I’ve been meaning to check out New Zealand’s Beastwars for quite some time, but I’m ashamed to admit that the band somehow got lost in the disheveled and disorganized avalanche that is my “bands to check out” list when their self-titled debut was released back in 2011. In spite of this grievous error, it would appear the metal gods chose to smile upon me anyway, as my colleague Craig Hayes recently hooked me up with a promo of the band’s second album Blood Becomes Fire on the band’s behalf. Just one spin of the quartet’s sophomore opus had me cursing myself for a goddamn fool for not getting ’round to them sooner, because not only is this bad mama-jama right up my alley, it’s one of the all-around best metal albums I’ve heard so far in 2013.
After Kurt Cobain blew his brains out in 1994, alternative rock, the supposed savior of the mainstream, took a shit and died. The loss of Nirvana seemingly created a domino effect; the remaining “big bands” of the genre either broke up, imploded or simply petered out, with the exception of Pearl Jam, who became alt rock’s answer to The Grateful Dead (as if we needed another one), while the lesser known bands went back underground. For me, those bands belong to a certain time and place; Nirvana, Soundgarden, Pearl Jam and Alice in Chains were a big part of the soundtrack to my teenage years. I didn’t discriminate between heavy metal and so-called grunge; it was all just a bunch of ugly, hairy dudes with guitars playing big, loud riffs.
Roughly 5 months ago, Brandon Duncan (whom you may know from The Sequence of Prime) contacted me with an idea; let’s start a new online metal zine. Typically I prefer to work alone, but Brandon’s enthusiasm is contagious and I’m proud to call him my friend, so there was absolutely no way I could refuse. Brandon gathered an ace design team while I hand-picked some of my favorite writers from internet metal land with the express purpose of creating something new and unique, to drag the old school metal zine into the future, come Hell or high water with an emphasis on good old-fashioned writing and design.
After 5 months of hard work, I’m proud to present to all of you the fruits of our labors in the form of Backlit #0; fifteen pages of mind-melting music, art and literature.
Backlit / 0
Now available at backlitzine.com
Cover Art by Dan Harding
Raping Angels in America #1 / Joshua Haun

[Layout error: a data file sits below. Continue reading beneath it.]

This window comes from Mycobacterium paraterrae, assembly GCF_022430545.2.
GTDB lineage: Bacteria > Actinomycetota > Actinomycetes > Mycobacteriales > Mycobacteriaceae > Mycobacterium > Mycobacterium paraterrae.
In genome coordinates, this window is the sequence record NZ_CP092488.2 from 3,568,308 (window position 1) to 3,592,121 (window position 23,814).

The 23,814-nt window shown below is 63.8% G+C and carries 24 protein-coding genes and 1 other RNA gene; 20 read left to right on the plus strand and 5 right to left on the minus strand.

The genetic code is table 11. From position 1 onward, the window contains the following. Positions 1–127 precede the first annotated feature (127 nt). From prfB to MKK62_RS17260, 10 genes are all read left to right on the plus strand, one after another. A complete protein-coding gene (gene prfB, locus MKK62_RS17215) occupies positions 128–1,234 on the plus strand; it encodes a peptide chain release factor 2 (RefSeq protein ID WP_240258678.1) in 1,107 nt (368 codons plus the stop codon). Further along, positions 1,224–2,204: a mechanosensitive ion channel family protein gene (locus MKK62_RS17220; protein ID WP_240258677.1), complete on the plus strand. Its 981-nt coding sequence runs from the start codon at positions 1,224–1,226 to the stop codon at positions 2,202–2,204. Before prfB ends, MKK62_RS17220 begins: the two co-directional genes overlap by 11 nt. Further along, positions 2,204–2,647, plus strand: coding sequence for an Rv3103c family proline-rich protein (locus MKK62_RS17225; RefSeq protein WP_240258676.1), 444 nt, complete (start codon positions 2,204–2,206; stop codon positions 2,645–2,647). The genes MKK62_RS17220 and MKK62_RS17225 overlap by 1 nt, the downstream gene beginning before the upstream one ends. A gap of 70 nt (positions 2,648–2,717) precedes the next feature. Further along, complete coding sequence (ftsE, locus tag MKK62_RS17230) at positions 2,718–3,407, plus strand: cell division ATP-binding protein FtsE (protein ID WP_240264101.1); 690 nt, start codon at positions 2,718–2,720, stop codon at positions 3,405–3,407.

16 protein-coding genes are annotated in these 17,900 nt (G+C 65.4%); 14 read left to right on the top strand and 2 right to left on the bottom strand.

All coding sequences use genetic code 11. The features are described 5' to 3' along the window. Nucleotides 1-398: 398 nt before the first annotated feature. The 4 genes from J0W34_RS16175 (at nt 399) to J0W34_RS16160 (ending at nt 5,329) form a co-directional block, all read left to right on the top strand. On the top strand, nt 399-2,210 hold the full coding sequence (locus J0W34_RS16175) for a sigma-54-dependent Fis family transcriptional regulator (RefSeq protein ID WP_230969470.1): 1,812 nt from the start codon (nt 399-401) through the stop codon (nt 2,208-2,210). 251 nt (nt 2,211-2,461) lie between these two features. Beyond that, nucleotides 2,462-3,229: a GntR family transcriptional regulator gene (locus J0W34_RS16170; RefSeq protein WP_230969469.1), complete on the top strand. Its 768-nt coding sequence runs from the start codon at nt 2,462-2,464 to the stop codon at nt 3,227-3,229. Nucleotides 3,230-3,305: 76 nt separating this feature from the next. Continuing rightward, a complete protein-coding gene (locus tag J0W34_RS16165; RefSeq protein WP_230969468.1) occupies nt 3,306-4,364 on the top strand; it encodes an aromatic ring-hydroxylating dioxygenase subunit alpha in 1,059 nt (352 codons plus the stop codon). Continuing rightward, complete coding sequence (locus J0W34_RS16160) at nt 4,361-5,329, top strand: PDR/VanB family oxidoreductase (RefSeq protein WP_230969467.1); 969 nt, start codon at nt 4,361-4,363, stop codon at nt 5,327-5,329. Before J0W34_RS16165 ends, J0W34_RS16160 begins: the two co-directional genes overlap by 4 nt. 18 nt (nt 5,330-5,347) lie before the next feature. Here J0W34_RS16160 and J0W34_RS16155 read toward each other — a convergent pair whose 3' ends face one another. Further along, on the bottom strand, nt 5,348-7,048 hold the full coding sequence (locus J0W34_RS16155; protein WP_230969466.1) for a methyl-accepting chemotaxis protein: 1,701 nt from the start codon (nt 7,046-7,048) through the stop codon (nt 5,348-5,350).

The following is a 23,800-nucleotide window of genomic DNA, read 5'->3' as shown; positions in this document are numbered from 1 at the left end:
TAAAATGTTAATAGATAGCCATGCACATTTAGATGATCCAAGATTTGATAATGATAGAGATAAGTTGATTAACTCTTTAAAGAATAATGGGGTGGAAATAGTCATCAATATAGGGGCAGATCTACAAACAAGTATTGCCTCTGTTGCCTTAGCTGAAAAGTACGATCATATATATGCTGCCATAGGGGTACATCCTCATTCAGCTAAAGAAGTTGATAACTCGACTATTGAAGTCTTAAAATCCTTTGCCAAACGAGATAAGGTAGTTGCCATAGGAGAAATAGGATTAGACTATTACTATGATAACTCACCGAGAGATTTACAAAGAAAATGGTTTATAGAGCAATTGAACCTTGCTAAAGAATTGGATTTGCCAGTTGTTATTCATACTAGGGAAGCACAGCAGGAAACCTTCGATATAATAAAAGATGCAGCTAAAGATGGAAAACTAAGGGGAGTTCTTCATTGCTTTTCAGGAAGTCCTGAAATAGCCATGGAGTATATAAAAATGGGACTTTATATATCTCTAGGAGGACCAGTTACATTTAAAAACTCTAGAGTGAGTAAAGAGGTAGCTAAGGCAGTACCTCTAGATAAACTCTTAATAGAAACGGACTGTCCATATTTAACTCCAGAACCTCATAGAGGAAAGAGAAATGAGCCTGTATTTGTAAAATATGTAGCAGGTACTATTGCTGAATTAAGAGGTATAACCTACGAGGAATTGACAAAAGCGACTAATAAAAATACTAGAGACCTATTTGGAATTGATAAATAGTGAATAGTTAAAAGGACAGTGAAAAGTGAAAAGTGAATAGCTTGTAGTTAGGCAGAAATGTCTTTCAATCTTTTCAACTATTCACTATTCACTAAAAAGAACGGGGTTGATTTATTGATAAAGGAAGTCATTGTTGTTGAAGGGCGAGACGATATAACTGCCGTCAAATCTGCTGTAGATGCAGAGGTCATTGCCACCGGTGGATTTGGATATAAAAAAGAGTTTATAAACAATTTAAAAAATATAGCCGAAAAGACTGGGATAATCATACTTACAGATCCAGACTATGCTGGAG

Angry Old Men / Jordan Campbell
Helpless Child / Dan Obstkrieg
Fucking The Future / Joshua Haun
Libations in the Labyrinth Vol. 1 / Dan Obstkrieg
Words That Wound / Dan Obstkrieg
Doomsday Device / Joshua Haun
Interview With Jester King Brewery / The Dragon of M87
Interview With Ashencult / Jordan Campbell
Art & Fiction:
Succubus in the Attic / Nikki Guerlain
Dan Harding: The Fine Art of Horror / Brandon Duncan
The Dragon of M87
I hope that you will all enjoy reading the first issue of Backlit as much as we enjoyed crafting it. This is only the beginning!
Unless you’ve been living under a rock, you’re aware that Baroness were very recently involved in what appears to be an absolutely horrific bus accident, while on tour in the UK, leaving three-fourths of the band seriously injured (as well as various members of their crew). This would be an absolutely tragic thing to befall any band, but it is even more so for Baroness when one considers the triumph that is their third album, the fantastic Yellow & Green.
A few weeks ago, I was sitting on my couch watching the Bad Religion episode of Guitar Center Sessions. For those of you that are unfamiliar with the show, it consists of the band playing their “hits” in an intimate setting interspersed with interview segments. As I watched Greg Graffin, Brett Gurewitz and Co. rip through “Generator” and “21st Century Digital Boy,” all I could think is “goddamn they look old.” The same thing occurred to me when I watched Animal Underworld, Henry Rollins’ new show on Nat Geo (which is fucking awesome, by the way). Sure, Rollins looks like he could still kick the living shit out of just about any mere mortal, but his hair is mostly grey and his face is showing the kinds of craggy lines that only come with advancing age. He definitely doesn’t look the same as when I started going apeshit over Rollins Band videos on MTV in junior high, or even when I saw him speak at my college.